On model materials designed by atomic layer deposition for catalysis purposes

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The aim of this work was to investigate the potential of model materials designed by atomic layer deposition toward applications in catalysis research. Molybdenum based catalysts promoted with cobalt were selected as target materials, considering their important roles in various industrial processes. Particular attention was paid to understand the growth dynamics of the ALD processes involved and further to characterize the obtained materials carefully. It was of main concern to verify the feasibility to coat porous materials by ALD with our equipment. Another ambition was to confirm the advantages of the atomic layer technique to create model materials for industrial research projects in catalysis. Thin film growth of molybdenum trioxide has been demonstrated by the atomic layer deposition technique using molybdenum-hexacarbonyl, water and ozone as precursors. A narrow ALD-window is observed at relatively low temperatures, leading to amorphous films as deposited. The effect of different oxygen precursors on the growth mechanism of the molybdenum oxide has been assessed by QCM investigations. The chemical composition and Mo-oxidation state in MoO3 thin films grown by ALD have been investigated by two XPS approaches. The sputtering based studies affects strongly the analysis results by inducing reduction of the Mo-O film prior to XPS data collection. The ARXPS proves that molybdenum is in oxidation state VI throughout the bulk of the film. Molybdenum in a lower oxidation state is observed at the substrate interface, representing the initial stage of film formation. A convenient process to achieve thin film model materials of MoO3 polymorphs has been proposed, describing the crystallization behavior of the thin films from the as-deposited amorphous state via metastable β-MoO3 to the orthorhombic α-MoO3 phase. A significant mass transport, in particular during recrystallization into α-MoO3 is demonstrated. By means of combined AFM/Raman studies we have been able to relate morphology and vibration mode of α-MoO3 features. The ability to coat porous materials with our ALD equipment has been confirmed by means of coating anodiscs with the current molybdenum process and a cobalt process. ALD thin film growth of cobalt oxide has been obtained using cobaltocene and ozone as precursors. SEM and EDS investigations of coated porous anodiscs show the specific coverage profile to be dependent on the fluid dynamics in the reactor. Cobalt molybdate has been grown by atomic layer deposition, varying the cobalt oxide precursor between Co(thd)2 and CoCp2. The growth dynamics of the films, their composition and crystallization have been examined as function of the subcycles ratio, proving CoMoO4 to be the preferential composition and the excess of molybdenum to crystallize into α-MoO3. The films catalytic activity in the ammonia decomposition process is assessed at the laboratory scale. The growth dynamics have been investigated using quartz crystal microbalance (QCM) where it is evident that the different precursor chemistries affect each other’s growth. When water is combined in the reactions, a surface controlled mechanism takes place which guides the deposited stoichiometry towards the CoMoO4 phase over a range of different cobalt rich pulsed compositions. This is a rare example of how surface chemistry can control stoichiometry of depositions in ALD. The catalytic properties of cobalt-molybdenum oxide thin films deposited by ALD on industrial alumina carriers have been studied as function of the thickness of the films. Cobalt molybdenum multilayered thin films activity has proven to increase with the thickness of the films up to a certain extend. Multilayered films show a better activity in the HDS conversion as compared with cobalt molybdate single phase films. Finally, TEM imaging characterization of copper particles on top of a zinc oxide film has been achieved by first depositing an underlayer of Al2O3, thereafter coated with zinc oxide and copper oxide thin films by ALD at low temperatures. In situ TEM imaging of the multilayered film at 250 °C under H2 shows crystallization of the ZnO grains and reduction of the copper oxide film leading to Cu particles formation.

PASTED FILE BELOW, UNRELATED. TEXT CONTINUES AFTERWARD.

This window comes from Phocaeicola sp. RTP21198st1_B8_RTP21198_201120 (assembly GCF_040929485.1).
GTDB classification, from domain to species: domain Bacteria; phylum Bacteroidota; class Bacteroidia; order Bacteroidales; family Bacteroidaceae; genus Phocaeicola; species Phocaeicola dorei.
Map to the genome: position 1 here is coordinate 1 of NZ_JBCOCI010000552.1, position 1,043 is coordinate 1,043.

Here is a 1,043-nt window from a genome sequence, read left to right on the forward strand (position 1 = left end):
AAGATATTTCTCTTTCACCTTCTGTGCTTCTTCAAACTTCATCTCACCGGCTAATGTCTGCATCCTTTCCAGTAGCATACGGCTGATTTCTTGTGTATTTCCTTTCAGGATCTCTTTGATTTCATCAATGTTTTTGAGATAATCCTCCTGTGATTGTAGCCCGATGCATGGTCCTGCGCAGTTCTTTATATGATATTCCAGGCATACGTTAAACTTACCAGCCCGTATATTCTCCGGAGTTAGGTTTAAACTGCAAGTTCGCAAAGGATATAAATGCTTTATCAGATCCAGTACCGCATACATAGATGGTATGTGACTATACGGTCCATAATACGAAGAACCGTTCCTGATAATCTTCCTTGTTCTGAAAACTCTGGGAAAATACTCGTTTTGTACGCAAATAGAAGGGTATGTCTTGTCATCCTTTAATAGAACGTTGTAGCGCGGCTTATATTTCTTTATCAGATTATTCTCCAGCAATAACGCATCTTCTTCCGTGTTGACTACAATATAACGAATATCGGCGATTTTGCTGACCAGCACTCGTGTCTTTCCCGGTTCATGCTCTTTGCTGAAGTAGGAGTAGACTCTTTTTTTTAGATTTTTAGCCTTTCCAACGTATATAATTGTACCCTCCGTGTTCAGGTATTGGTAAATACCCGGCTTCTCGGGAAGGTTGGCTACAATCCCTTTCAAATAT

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Henrik Sonsteby
University of Oslo
(Oslo, Norway)
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